New York, NY — After nearly six years with pharmaceutical and consumer packaged goods giant Johnson & Johnson, Alison Lewis has left her role as Chief Marketing Officer—with no successor named. The former Coca Cola executive’s departure was announced right after Uber announced that its CMO, Rebecca Messina, would be leaving, and just before McDonald’s CMO Silvia Lagnado left her powerful perch after about four years. In each case, the CMO’s remit will be divided among executives already employed by the company.

“This is a proud moment for me,” Lewis said in a company statement. “After five years as the CMO of Johnson & Johnson, I am ready to pass responsibility to a marketing organization that is agile, close to the consumer and one that possesses a contemporary skill set that will help the Consumer business grow in this rapidly changing environment.”

A spokesperson for Johnson & Johnson gestured at some of the reasoning behind the company’s decision. “To reach the more than 1 billion people who use our products every day, we have established a new business model that streamlines priorities, allows us to operate more efficiently and increases our investment in categories that offer high potential for growth and where we can make a positive impact on consumers’ lives,” they said.

These profound changes aren’t, at essence, about cost-cutting. Rather, they speak to the fundamental ways in which marketing is changing at its core, creating new possibilities and imperatives so diverse that a single person cannot take charge of them all. For example, as Allen Adamson of the consultancy Metaforce told CNBC, “Managing a global brand 24/7 on social media channels could easily burn out five CMOs in a month.”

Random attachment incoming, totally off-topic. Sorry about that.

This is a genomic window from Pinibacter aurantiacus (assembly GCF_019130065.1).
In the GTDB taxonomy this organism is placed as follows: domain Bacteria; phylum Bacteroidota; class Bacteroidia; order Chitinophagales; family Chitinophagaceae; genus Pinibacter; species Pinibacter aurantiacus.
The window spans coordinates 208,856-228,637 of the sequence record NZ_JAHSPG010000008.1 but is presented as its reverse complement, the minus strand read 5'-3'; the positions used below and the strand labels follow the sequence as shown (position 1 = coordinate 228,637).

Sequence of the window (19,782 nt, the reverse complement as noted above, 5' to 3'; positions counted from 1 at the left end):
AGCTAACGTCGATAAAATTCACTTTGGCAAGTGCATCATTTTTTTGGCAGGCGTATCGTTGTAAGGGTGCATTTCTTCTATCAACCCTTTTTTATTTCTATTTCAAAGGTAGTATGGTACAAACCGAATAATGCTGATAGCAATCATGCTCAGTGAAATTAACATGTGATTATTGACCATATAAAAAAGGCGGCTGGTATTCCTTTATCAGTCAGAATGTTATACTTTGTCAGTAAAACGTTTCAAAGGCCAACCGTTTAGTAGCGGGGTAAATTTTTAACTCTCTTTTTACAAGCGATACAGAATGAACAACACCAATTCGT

New marketing technologies (the term “martech” is having a moment) represent wholly new ways of advertising to and connecting with customers. For instance, software programs can customize a website according to who’s visiting it, and AI can generate thousands of different versions of the same ad and display the one likely to be most motivating to a given viewer. And they’re doing that in an environment comprised of more channels and spaces than ever before. 

Why This Matters

A company’s conventional marketing frameworks might not just be tired—they may be nearly irrelevant in the emerging new landscape. Leading brands across health care and other realms are learning the importance of personalizing and accelerating their marketing, as they come to understand their audiences in more and more detail. Such new, innovative capabilities are already key to staying ahead. 

About the Author:

Ben helps spark innovative healthcare thinking as Associate Director of Innovation. Previously on the editorial staff of Vanity Fair, he brings experience in engaging, rigorous storytelling to the healthcare world. Ben’s goals are to move brands to rethink their roles, own their evolving narratives, and maintain vital and vigorous consumer relationships.